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Astrophotography photos

by Phobos
Tags: astrophotography, photos
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Borek
#253
Feb19-13, 03:11 AM
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Wow.
Drakkith
#254
Feb19-13, 05:23 AM
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Thanks guys! BTW this nebula is home to Eta Carinae, an extremely luminous blue supergiant, with a mass of at least 100 solar masses and shining with at least 1 million times more luminosity than the Sun.
It is only one of a handful of stars of this size known to exist in the Milky Way. A little history of the star:

When Eta Carinae was first catalogued in 1677 by Edmond Halley, it was of the 4th magnitude, but by 1730, observers noticed it had brightened considerably and was, at that point, one of the brightest stars in Carina. In the middle of the 18th century, Nicolas Louis de Lacaille mapped and gave the stars of Argo Navis Bayer designations. He assigned the then second-magnitude star the Greek letter Eta.[9]

Subsequently Eta Carinae dimmed, and by 1782 it appeared to have reverted to its former magnitude. In 1820, it was observed to be growing in brightness again. By 1827, it had brightened more than tenfold and reached its greatest apparent brightness in April 1843. With a magnitude of −0.8, it was the second brightest star in the night-time sky (after Sirius at 8.6 light years away), despite its enormous distance. (To put the relationship in perspective, the relative brightness would be like comparing a candle (representing Sirius) at 14.5 meters (48 feet) to another light source (Eta Carinae) about 10 kilometers (6.2 mi) away, which would appear almost as bright as the candle.)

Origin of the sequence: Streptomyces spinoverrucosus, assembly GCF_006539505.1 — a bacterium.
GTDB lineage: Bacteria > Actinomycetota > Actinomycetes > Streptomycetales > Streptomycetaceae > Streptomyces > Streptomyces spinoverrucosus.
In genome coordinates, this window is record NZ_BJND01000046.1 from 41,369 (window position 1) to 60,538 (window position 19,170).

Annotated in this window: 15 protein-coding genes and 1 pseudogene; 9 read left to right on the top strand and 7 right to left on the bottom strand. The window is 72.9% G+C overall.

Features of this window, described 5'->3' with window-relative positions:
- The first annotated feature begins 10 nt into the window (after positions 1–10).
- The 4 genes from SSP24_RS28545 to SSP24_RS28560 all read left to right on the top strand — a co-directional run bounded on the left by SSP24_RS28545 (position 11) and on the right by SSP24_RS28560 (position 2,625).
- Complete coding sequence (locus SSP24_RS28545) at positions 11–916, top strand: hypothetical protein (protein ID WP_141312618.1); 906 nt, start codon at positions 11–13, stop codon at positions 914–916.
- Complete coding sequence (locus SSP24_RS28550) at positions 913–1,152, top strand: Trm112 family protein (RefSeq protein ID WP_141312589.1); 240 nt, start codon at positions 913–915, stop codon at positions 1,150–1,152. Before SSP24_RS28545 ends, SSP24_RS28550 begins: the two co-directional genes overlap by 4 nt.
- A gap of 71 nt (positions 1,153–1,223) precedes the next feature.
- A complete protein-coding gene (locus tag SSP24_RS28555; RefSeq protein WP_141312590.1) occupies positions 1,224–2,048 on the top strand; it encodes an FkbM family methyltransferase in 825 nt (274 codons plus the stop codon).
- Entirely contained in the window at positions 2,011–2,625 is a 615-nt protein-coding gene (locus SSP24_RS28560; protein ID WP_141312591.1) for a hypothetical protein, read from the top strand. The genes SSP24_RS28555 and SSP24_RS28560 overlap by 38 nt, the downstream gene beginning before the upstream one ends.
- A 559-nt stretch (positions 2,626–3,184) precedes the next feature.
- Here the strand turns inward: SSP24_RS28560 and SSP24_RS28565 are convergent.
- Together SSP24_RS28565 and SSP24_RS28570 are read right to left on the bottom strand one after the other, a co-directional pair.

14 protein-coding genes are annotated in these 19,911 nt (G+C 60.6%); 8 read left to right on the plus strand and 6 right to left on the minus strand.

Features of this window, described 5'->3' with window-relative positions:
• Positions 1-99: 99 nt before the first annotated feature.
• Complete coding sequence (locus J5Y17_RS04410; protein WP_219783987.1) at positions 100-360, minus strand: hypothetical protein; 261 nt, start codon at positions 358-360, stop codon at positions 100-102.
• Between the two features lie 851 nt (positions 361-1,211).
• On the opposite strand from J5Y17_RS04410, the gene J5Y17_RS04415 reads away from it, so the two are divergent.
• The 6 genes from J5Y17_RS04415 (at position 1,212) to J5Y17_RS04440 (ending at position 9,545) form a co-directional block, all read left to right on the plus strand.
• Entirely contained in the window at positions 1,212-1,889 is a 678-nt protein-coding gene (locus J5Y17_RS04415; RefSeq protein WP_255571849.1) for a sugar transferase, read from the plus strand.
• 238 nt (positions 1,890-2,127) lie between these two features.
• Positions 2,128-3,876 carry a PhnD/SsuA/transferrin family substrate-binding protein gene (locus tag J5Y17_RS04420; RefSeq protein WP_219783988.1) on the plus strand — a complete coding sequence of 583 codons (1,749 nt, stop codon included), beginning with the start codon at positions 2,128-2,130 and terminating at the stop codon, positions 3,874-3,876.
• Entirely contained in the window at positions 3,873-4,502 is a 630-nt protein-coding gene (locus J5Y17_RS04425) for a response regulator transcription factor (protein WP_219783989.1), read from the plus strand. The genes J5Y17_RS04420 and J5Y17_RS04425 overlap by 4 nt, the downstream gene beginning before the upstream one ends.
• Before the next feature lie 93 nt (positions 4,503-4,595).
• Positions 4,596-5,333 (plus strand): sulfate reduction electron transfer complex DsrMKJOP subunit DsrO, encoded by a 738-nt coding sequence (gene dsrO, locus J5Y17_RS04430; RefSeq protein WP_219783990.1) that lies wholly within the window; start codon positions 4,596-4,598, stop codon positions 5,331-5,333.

That's one heck of a bright star! As of April 2012 it's around magnitude 4.6, much dimmer.
Damo ET
#255
Feb19-13, 06:09 AM
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That is spectacular! Nice work.




Damo
QuantumPion
#256
Feb24-13, 07:37 PM
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Finally a nice clear night to try out my new XT8.







I took these with my Canon EOS 20D by just holding it up to the eyepiece. I didn't have the exposure set very well though, Jupiter was much too dim. In the view it was extremely bright and I could see 6+ moons quite clearly.
davenn
#257
Feb25-13, 07:35 PM
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hey QuantumPion

well done for your first efforts :)
You will always find imaging the moon when it is full or near full to be difficult
The details always get washed out
The only time I photo the full moon is during eclipses :)

wait for try again during the earlier phases like first quarter and you will be amased at the detail in the craters and mountains you can get along the day/night terminator line

pretty good on Jupiter too, some of the bands are easily visible :)

Dave
94JZA80
#258
Feb25-13, 08:13 PM
P: 119
hey Drakkith, i see you used narrowband filters, but what camera and telescope did you use for the Carina Nebula shot?

TIA,
Eric
QuantumPion
#259
Mar25-13, 10:24 PM
P: 767
Madness!



p.s. I do have on order a T-adapter for my camera so I can bypass the camera lens and directly attach the EP to it. Not sure which method is better though. Just waiting for some clear weather now!

p.p.s. I think I'm going to need a counterweight for this thing. :o
Jokmal
#260
Mar31-13, 02:16 AM
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Early this year I took my first photographs of the moon I did it with a friend's telescope and my iPad
Attached Thumbnails
IMG_0457.jpg   IMG_0458.jpg   IMG_0459.jpg